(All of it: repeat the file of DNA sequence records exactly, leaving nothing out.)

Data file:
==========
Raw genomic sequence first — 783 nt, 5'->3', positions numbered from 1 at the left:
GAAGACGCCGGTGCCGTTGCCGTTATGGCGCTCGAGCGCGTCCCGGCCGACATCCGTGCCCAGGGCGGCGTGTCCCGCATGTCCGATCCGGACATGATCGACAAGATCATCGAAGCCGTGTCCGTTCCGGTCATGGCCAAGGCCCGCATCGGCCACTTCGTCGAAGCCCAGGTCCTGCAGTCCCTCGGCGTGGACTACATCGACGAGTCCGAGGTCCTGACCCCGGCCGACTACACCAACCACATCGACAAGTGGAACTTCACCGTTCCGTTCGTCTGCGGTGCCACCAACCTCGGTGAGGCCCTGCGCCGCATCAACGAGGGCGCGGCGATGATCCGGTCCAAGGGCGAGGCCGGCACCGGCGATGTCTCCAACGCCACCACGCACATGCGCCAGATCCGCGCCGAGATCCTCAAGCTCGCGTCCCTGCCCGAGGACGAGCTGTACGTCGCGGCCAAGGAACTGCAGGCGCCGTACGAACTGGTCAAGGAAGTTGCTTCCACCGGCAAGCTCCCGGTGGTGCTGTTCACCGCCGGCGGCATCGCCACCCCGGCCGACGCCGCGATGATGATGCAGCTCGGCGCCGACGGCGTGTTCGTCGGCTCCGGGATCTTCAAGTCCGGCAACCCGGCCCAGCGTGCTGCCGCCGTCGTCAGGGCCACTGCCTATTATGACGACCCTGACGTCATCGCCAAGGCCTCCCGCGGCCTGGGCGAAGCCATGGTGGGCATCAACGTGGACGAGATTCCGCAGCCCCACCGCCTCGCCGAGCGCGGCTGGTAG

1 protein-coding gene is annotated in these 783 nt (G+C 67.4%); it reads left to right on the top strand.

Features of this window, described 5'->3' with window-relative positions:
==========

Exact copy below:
Raw genomic sequence first — 783 nt, 5'->3', positions numbered from 1 at the left:
GAAGACGCCGGTGCCGTTGCCGTTATGGCGCTCGAGCGCGTCCCGGCCGACATCCGTGCCCAGGGCGGCGTGTCCCGCATGTCCGATCCGGACATGATCGACAAGATCATCGAAGCCGTGTCCGTTCCGGTCATGGCCAAGGCCCGCATCGGCCACTTCGTCGAAGCCCAGGTCCTGCAGTCCCTCGGCGTGGACTACATCGACGAGTCCGAGGTCCTGACCCCGGCCGACTACACCAACCACATCGACAAGTGGAACTTCACCGTTCCGTTCGTCTGCGGTGCCACCAACCTCGGTGAGGCCCTGCGCCGCATCAACGAGGGCGCGGCGATGATCCGGTCCAAGGGCGAGGCCGGCACCGGCGATGTCTCCAACGCCACCACGCACATGCGCCAGATCCGCGCCGAGATCCTCAAGCTCGCGTCCCTGCCCGAGGACGAGCTGTACGTCGCGGCCAAGGAACTGCAGGCGCCGTACGAACTGGTCAAGGAAGTTGCTTCCACCGGCAAGCTCCCGGTGGTGCTGTTCACCGCCGGCGGCATCGCCACCCCGGCCGACGCCGCGATGATGATGCAGCTCGGCGCCGACGGCGTGTTCGTCGGCTCCGGGATCTTCAAGTCCGGCAACCCGGCCCAGCGTGCTGCCGCCGTCGTCAGGGCCACTGCCTATTATGACGACCCTGACGTCATCGCCAAGGCCTCCCGCGGCCTGGGCGAAGCCATGGTGGGCATCAACGTGGACGAGATTCCGCAGCCCCACCGCCTCGCCGAGCGCGGCTGGTAG

1 protein-coding gene is annotated in these 783 nt (G+C 67.4%); it reads left to right on the top strand.

Features of this window, described 5'->3' with window-relative positions: